ON THE TRAIL OF NEGRO FOLK-SONGS

A Collection Of Negro Traditional & Folk Songs with Sheet Music Lyrics & Commentaries - online book

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NEGRO BALLADS
79
Said the merchant to the farmer,
"We're in an awful fix! If things go on in this way,
You'll have me in the sticks,
Without a home, without a home!"
"Oh, Wine!" said Honey,
"I don't know where we're at. If the Boll Weevil goes on like this, We'll all be busted flat,
We'll have no home, we'll have no home!"
Mabel Cranfill, also of Dallas, recalls a form of the ballad that has the refrain:
Boll Weevil's got a home, Babe, Boll Weevil-'s got a home.
Lizzie Coleman, principal of a Negro school in Greenville, Mis­sissippi, writes: "The Boll Weevil was composed by a man in Meri-vale, I believe. It is like many other ballads written by men ^n this state. The tune is made, the writer sings it and sells his song, His hearers catch the sound — and on it goes."
The boll weevil is a promising subject for balladry, since he fur­nishes many romantic motifs. He is an outlaw, hunted in every field. IJe has apparently superhuman powers of resistance to hard­ship, exposure, and attacks from man, the individual, and from or­ganized spciety. He has an extraordinary cunning and trickery, can outwit and flout man, and go his way despite all human efforts to stop him. He is coming to be a beloved rascal likeBre'r Rabbit, his exploits and cunning joyed in even by those he defies; a picaresque hero with an international reputation for evil; a Robin Hood of the cotton-patch, admired while he is hunted dpwn.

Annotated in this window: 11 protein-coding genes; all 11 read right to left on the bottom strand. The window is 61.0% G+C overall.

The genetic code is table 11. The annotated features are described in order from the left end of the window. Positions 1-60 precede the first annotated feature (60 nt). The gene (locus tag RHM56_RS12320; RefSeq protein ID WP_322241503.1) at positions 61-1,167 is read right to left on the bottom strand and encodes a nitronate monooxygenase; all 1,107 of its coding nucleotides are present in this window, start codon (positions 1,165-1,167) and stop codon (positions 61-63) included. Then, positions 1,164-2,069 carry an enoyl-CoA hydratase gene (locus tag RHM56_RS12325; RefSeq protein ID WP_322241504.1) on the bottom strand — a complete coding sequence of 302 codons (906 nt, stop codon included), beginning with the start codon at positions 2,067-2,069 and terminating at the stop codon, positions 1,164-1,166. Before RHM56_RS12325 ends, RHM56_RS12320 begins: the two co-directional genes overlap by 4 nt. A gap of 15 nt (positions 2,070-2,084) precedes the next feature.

Doubtless in time a cycle of ballads will spring up with him as central character, a compensation in song for the economic ruin he has brought. Some of the versions of the ballad now in existence are said to have the mythical "hundred stanzas," so that already con­temporary legendry is playing with this tiny, powerful villain. One correspondent writes, "I wish you could see the Negroes' faces light up when I mention The Boll Weevil, and they all say they could think of many stanzas if they had time."
Another ballad which appears in various sections of the South and is widely current among the Negroes, one of their most popular songs, relates the misadventures of a Negro woman and her faithless spouse. The title varies, being called in different versions Franky,